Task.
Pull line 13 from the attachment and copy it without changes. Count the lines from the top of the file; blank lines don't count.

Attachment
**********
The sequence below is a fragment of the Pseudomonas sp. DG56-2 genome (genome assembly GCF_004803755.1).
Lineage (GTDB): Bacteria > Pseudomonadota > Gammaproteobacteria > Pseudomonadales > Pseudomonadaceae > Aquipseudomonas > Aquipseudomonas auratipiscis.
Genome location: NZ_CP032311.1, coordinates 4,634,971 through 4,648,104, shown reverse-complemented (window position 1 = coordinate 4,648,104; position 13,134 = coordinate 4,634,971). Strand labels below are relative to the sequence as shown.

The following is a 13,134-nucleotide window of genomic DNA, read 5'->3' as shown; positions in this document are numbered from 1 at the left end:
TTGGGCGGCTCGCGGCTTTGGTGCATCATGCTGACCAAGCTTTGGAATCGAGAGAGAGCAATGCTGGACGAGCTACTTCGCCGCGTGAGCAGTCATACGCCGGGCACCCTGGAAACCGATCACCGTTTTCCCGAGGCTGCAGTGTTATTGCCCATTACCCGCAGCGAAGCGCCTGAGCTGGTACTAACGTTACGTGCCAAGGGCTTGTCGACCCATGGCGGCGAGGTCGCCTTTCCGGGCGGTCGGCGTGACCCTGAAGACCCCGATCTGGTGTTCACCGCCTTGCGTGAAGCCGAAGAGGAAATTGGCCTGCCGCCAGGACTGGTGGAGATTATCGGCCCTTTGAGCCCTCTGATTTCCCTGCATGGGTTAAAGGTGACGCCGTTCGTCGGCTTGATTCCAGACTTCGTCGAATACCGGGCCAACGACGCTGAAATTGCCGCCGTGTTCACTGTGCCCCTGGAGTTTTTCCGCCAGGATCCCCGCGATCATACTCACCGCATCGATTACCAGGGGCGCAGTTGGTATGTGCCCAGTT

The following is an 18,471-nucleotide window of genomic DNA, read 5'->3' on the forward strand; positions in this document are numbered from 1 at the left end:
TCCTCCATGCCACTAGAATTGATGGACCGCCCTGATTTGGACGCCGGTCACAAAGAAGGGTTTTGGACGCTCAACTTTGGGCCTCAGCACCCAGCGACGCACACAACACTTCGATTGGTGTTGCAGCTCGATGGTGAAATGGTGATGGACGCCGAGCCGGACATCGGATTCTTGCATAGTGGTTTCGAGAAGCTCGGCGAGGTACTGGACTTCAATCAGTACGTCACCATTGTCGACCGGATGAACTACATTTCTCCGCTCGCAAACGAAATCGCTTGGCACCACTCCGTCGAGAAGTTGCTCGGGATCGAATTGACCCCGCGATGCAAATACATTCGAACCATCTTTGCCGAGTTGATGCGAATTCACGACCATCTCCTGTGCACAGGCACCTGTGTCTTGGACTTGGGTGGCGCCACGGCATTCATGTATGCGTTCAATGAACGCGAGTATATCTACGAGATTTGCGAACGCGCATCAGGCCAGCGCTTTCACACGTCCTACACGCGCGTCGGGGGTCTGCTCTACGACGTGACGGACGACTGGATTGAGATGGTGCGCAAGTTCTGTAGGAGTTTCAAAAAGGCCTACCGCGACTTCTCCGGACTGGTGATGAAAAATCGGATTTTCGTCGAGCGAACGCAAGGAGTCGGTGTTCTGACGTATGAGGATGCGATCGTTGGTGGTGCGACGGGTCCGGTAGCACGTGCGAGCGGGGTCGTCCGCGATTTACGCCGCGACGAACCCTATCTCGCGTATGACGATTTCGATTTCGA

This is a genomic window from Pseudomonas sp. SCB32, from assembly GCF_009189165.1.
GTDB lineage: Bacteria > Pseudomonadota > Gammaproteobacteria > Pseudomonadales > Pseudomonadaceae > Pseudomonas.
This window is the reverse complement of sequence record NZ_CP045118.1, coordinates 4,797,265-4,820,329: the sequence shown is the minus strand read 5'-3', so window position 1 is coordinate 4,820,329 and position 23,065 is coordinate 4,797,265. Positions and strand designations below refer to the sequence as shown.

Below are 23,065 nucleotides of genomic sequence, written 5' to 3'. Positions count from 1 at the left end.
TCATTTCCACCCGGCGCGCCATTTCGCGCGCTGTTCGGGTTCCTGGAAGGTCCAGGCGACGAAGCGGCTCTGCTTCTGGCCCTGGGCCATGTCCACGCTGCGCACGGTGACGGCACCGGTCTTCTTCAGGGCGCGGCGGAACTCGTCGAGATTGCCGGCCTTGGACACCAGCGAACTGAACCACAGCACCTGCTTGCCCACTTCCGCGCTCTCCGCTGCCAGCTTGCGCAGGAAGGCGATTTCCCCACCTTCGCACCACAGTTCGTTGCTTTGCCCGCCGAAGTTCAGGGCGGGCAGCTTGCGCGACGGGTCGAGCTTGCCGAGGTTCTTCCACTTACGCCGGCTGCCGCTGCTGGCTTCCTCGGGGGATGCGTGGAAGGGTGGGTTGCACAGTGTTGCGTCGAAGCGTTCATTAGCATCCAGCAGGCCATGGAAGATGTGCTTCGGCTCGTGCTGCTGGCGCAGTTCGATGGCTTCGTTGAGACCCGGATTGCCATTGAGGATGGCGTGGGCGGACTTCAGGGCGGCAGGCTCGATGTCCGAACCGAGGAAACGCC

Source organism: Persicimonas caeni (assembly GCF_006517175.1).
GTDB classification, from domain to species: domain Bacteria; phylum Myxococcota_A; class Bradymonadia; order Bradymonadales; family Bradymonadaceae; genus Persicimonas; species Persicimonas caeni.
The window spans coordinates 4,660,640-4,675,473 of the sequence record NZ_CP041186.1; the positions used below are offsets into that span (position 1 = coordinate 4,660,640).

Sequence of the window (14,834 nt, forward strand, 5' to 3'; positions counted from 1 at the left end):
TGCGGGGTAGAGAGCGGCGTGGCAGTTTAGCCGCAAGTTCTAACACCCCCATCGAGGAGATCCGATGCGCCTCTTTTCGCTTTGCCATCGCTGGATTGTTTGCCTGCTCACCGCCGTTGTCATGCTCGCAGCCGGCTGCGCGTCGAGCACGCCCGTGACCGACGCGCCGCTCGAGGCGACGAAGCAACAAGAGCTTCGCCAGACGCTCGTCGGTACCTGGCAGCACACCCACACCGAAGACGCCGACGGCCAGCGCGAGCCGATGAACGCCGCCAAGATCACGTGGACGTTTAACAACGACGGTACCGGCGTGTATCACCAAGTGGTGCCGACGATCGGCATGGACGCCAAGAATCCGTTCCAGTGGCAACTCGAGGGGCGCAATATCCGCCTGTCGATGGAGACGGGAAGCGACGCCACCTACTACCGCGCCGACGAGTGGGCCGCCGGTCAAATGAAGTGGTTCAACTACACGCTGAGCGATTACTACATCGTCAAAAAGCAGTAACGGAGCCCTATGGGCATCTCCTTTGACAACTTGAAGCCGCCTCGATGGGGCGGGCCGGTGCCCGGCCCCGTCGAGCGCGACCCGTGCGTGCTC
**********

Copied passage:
Source organism: Persicimonas caeni (assembly GCF_006517175.1).